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I guess they just don't feel the need. How's the retention rate for ESL
students? If attrition is a problem, that could give you some leverage. 

-----Original Message-----
From: Open Forum for Learning Assistance Professionals
[mailto:[log in to unmask]] On Behalf Of Jessica Nettles
Sent: Monday, February 12, 2007 9:41 AM
To: [log in to unmask]
Subject: Re: Low literacy levels in developmental reading and writing
courses

I don't understand it either, but someone in our administration said
this in a meeting I attended last year when we tried to push for ESL
English classes. I made the very argument you just mentioned, but they
wouldn't listen. It is particularly disturbing because a good 25% of our
students are ESL students. 
We can't properly serve our population because no one beyond the
classroom wants to support a strong ESL program. 



-----Original Message-----
From: Open Forum for Learning Assistance Professionals
[mailto:[log in to unmask]] On Behalf Of William W. Ziegler
Sent: Monday, February 12, 2007 9:32 AM
To: [log in to unmask]
Subject: Re: Low literacy levels in developmental reading and writing
courses

I don't get the civil rights argument. ESL classes are found in hundreds
of colleges, not to mention K-12. If this is a violation of civil
rights, a lot of us are in trouble.

-----Original Message-----
From: Open Forum for Learning Assistance Professionals
[mailto:[log in to unmask]] On Behalf Of Jessica Nettles
Sent: Monday, February 12, 2007 9:24 AM
To: [log in to unmask]
Subject: Re: Low literacy levels in developmental reading and writing
courses

At our school, this is exactly what we do. William is absolutely right!
I don't feel like I can reach both student types because their problems
are so diverse. Sometimes my ESL students understand more than my native
students, and other times I feel like I leave my ESL students in the
dust. Because I don't have time to address both groups equally, I begin
to feel as though no one is really learning. I know this must be
reflected in the exit testing that we do. 

And yet, no one in administration wants to believe that this is a
problem. There are no ESL specific classes because they are afraid of
violating people's civil rights. I'm not so sure they're actually
getting around that issue by throwing ESL students in the class room
with native students. 

-----Original Message-----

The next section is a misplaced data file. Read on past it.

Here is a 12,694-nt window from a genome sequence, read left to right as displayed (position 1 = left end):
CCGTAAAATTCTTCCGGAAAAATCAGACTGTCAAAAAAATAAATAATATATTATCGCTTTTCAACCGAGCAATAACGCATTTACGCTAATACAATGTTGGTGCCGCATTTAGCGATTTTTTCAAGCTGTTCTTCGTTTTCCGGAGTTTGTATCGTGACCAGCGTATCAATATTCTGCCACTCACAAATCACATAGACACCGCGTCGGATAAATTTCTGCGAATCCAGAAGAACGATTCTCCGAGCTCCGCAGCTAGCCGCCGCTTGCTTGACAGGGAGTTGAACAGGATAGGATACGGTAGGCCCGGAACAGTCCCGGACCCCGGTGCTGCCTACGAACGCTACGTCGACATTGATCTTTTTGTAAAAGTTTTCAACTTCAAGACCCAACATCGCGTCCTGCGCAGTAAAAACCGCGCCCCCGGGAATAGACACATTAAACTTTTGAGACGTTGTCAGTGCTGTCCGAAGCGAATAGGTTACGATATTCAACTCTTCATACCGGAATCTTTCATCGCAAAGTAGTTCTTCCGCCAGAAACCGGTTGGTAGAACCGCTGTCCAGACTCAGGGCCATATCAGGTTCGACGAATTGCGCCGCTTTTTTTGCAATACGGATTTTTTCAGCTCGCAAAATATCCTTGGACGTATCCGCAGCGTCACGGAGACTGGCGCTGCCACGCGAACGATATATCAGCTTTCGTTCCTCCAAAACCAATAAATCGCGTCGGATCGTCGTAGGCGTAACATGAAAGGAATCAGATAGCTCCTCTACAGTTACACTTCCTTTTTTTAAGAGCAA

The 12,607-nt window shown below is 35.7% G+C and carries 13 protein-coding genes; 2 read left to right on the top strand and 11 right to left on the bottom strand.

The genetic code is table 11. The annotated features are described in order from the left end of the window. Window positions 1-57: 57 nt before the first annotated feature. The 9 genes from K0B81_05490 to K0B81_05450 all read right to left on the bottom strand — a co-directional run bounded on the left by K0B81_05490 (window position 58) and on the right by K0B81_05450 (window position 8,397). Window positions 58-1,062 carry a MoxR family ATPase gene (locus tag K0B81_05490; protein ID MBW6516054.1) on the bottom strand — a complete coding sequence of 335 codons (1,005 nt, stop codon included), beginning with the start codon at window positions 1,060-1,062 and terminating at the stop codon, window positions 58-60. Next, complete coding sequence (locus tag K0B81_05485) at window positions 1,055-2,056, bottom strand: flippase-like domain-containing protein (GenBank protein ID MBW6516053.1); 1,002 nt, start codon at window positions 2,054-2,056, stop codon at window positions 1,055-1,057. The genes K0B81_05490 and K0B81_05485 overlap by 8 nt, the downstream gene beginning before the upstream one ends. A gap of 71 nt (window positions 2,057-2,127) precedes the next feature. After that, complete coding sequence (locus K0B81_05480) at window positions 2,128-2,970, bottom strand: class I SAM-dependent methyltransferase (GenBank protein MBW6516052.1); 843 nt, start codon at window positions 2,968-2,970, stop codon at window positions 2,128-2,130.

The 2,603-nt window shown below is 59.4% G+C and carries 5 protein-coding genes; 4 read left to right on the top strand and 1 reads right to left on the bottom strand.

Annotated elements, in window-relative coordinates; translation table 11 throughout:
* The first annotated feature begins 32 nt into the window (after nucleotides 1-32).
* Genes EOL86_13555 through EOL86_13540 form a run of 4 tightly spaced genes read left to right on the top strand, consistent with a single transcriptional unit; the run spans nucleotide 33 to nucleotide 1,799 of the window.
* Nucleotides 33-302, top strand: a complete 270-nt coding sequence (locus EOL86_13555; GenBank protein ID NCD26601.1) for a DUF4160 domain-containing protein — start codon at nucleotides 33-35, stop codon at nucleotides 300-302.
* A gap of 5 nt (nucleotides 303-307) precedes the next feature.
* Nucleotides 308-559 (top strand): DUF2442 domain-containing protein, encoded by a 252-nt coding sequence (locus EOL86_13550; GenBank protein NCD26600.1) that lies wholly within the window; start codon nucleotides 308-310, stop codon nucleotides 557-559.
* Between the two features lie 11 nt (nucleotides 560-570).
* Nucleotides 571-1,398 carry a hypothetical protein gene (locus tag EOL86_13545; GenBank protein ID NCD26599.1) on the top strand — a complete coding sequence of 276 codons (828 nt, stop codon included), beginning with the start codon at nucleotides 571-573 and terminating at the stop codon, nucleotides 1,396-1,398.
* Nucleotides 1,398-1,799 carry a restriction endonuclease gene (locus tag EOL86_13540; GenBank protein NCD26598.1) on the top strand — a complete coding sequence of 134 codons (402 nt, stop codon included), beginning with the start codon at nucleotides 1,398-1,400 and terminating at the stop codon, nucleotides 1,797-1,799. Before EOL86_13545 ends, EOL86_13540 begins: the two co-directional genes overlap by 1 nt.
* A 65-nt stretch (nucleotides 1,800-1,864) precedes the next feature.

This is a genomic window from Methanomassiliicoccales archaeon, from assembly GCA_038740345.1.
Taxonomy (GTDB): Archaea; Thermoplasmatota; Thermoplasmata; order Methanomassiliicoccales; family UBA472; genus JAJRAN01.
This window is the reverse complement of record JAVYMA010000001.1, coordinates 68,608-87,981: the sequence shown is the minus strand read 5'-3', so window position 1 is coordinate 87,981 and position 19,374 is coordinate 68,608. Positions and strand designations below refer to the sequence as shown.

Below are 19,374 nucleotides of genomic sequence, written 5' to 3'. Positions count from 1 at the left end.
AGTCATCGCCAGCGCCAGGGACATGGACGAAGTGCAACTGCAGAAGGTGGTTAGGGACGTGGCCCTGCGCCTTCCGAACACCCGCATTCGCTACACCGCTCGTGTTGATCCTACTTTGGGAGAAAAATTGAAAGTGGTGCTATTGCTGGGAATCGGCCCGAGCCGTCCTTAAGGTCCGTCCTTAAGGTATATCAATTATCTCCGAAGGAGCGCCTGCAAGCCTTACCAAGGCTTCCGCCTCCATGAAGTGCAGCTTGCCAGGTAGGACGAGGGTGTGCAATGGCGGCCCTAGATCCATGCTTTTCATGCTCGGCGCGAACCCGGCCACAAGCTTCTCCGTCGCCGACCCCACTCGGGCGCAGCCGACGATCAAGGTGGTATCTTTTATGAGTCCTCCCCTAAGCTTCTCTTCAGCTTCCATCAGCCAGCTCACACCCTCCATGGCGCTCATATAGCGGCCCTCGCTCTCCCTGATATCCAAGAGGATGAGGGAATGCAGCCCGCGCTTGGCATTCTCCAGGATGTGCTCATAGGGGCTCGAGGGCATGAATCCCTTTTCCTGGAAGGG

From: Open Forum for Learning Assistance Professionals
[mailto:[log in to unmask]] On Behalf Of William W. Ziegler
Sent: Monday, February 12, 2007 9:02 AM
To: [log in to unmask]
Subject: Re: Low literacy levels in developmental reading and writing
courses

I would be leery of putting the folks who need ESL reading development
in the same class with lower level native speakers. It might work out
all right, given a sensitive instructor highly skilled in both reading
development and language acquisition, and the two populations can learn
from each other. However, the instructional needs are entirely
different. Depending on their previous experience, ESL students may have
more sophisticated reading strategies and considerably more background
knowledge in academic disciplines than do native speakers; on the other
hand, native speakers have developed more extensive everyday vocabulary
and cultural background knowledge.
An analogy may be to people who finish with the slowest times in a race.
Some of them might not have developed effective running techniques; some
might have arrived late at the starting line, some might have worn the
wrong kind of shoe.... They don't all need the same things.

-----Original Message-----
From: Open Forum for Learning Assistance Professionals
[mailto:[log in to unmask]] On Behalf Of Mary Weller
Sent: Friday, February 09, 2007 6:33 PM
To: [log in to unmask]
Subject: Re: Low literacy levels in developmental reading and writing
courses

Hi,
I'm attaching the assessment placement chart for the placement decision
we made this fall as a pilot.  We are using the COMPASS and the COMPASS
Diagnostic as a second assessment tool.  While we are pleased with the
results of the COMPASS assessment and diagnostic, we still have issues
of students "self-placing" and therefore, registering for the wrong
reading course and the local literacy council referred students
progressing so slowly that it can take years for students to be ready to
come back to the college to take the COMPASS again!  This is true for
the ESL students as well. So, all in all, we don't really have a
resource for the lower level readers nor the ESL low level readers. 

Because we are such a small college, there is a concern that we
shouldn't offer ESL reading classes because we wouldn't have enough
students to fill a class and then the question becomes should we put the
lower level native speakers in the same class as the ESL students.  I'm
open to thoughts on this local issue.  
Mary
  

Mary Weller
Reading and Study Skills Instructor
Kellogg Community College
450 North Avenue
Battle Creek, MI  49017-3397
[log in to unmask]
269-965-3931 X2286
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